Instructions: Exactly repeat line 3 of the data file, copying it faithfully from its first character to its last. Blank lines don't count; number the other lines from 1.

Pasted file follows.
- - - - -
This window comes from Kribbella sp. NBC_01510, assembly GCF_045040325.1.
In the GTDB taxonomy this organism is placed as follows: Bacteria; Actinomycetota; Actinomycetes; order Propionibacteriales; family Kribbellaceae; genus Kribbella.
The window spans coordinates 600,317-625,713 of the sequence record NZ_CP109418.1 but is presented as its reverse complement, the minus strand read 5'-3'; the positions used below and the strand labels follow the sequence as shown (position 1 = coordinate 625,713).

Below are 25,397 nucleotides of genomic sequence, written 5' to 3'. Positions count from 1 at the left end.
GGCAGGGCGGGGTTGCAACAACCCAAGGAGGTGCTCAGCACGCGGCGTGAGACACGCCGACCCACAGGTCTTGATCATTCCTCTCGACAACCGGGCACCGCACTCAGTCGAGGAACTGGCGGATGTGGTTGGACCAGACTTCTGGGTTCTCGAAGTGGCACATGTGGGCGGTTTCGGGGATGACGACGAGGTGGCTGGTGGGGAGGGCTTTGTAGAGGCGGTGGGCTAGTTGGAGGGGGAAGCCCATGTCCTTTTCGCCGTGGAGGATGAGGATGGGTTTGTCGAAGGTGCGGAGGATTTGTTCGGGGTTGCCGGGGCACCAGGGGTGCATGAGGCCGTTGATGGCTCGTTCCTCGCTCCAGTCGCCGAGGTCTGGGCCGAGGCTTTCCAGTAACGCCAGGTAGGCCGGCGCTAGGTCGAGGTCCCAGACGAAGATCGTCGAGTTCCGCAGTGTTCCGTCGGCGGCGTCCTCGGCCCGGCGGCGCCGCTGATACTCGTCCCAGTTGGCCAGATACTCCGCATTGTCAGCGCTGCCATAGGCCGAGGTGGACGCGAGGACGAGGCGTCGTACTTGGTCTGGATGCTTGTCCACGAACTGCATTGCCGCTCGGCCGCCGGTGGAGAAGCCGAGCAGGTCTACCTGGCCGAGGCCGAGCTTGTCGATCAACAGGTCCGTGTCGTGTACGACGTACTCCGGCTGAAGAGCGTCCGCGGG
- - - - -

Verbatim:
The window spans coordinates 600,317-625,713 of the sequence record NZ_CP109418.1 but is presented as its reverse complement, the minus strand read 5'-3'; the positions used below and the strand labels follow the sequence as shown (position 1 = coordinate 625,713).